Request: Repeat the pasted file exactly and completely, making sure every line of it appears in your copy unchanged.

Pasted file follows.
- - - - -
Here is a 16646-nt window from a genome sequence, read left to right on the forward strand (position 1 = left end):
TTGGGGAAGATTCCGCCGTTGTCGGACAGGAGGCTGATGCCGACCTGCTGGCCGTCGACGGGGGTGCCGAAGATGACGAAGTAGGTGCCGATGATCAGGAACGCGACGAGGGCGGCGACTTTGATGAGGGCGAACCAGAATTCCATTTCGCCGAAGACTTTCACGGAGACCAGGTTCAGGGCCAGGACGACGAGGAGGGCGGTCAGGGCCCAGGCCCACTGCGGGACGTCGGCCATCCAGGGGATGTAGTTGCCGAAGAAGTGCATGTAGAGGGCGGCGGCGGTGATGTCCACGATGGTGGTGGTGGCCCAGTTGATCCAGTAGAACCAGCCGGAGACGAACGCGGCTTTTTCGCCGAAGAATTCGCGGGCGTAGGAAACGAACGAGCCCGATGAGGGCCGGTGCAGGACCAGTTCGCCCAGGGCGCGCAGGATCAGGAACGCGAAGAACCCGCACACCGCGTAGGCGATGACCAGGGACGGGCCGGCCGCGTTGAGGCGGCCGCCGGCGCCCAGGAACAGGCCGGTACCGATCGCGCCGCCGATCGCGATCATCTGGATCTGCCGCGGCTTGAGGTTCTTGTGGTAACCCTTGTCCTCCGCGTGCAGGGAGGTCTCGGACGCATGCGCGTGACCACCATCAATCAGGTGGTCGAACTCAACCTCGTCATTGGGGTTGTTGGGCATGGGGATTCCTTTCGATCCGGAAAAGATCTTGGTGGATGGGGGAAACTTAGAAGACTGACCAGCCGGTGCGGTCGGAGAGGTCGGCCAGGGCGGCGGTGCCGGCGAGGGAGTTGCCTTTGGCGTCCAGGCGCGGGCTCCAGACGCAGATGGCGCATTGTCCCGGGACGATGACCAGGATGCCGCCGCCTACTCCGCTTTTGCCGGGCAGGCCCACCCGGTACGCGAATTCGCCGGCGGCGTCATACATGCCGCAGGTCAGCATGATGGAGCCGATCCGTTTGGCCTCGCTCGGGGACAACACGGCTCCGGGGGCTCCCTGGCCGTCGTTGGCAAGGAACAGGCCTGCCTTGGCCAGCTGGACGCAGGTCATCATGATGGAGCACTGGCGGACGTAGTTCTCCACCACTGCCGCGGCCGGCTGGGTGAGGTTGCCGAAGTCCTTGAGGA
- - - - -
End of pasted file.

Here is a 16646-nt window from a genome sequence, read left to right on the forward strand (position 1 = left end):
TTGGGGAAGATTCCGCCGTTGTCGGACAGGAGGCTGATGCCGACCTGCTGGCCGTCGACGGGGGTGCCGAAGATGACGAAGTAGGTGCCGATGATCAGGAACGCGACGAGGGCGGCGACTTTGATGAGGGCGAACCAGAATTCCATTTCGCCGAAGACTTTCACGGAGACCAGGTTCAGGGCCAGGACGACGAGGAGGGCGGTCAGGGCCCAGGCCCACTGCGGGACGTCGGCCATCCAGGGGATGTAGTTGCCGAAGAAGTGCATGTAGAGGGCGGCGGCGGTGATGTCCACGATGGTGGTGGTGGCCCAGTTGATCCAGTAGAACCAGCCGGAGACGAACGCGGCTTTTTCGCCGAAGAATTCGCGGGCGTAGGAAACGAACGAGCCCGATGAGGGCCGGTGCAGGACCAGTTCGCCCAGGGCGCGCAGGATCAGGAACGCGAAGAACCCGCACACCGCGTAGGCGATGACCAGGGACGGGCCGGCCGCGTTGAGGCGGCCGCCGGCGCCCAGGAACAGGCCGGTACCGATCGCGCCGCCGATCGCGATCATCTGGATCTGCCGCGGCTTGAGGTTCTTGTGGTAACCCTTGTCCTCCGCGTGCAGGGAGGTCTCGGACGCATGCGCGTGACCACCATCAATCAGGTGGTCGAACTCAACCTCGTCATTGGGGTTGTTGGGCATGGGGATTCCTTTCGATCCGGAAAAGATCTTGGTGGATGGGGGAAACTTAGAAGACTGACCAGCCGGTGCGGTCGGAGAGGTCGGCCAGGGCGGCGGTGCCGGCGAGGGAGTTGCCTTTGGCGTCCAGGCGCGGGCTCCAGACGCAGATGGCGCATTGTCCCGGGACGATGACCAGGATGCCGCCGCCTACTCCGCTTTTGCCGGGCAGGCCCACCCGGTACGCGAATTCGCCGGCGGCGTCATACATGCCGCAGGTCAGCATGATGGAGCCGATCCGTTTGGCCTCGCTCGGGGACAACACGGCTCCGGGGGCTCCCTGGCCGTCGTTGGCAAGGAACAGGCCTGCCTTGGCCAGCTGGACGCAGGTCATCATGATGGAGCACTGGCGGACGTAGTTCTCCACCACTGCCGCGGCCGGCTGGGTGAGGTTGCCGAAGTCCTTGAGGA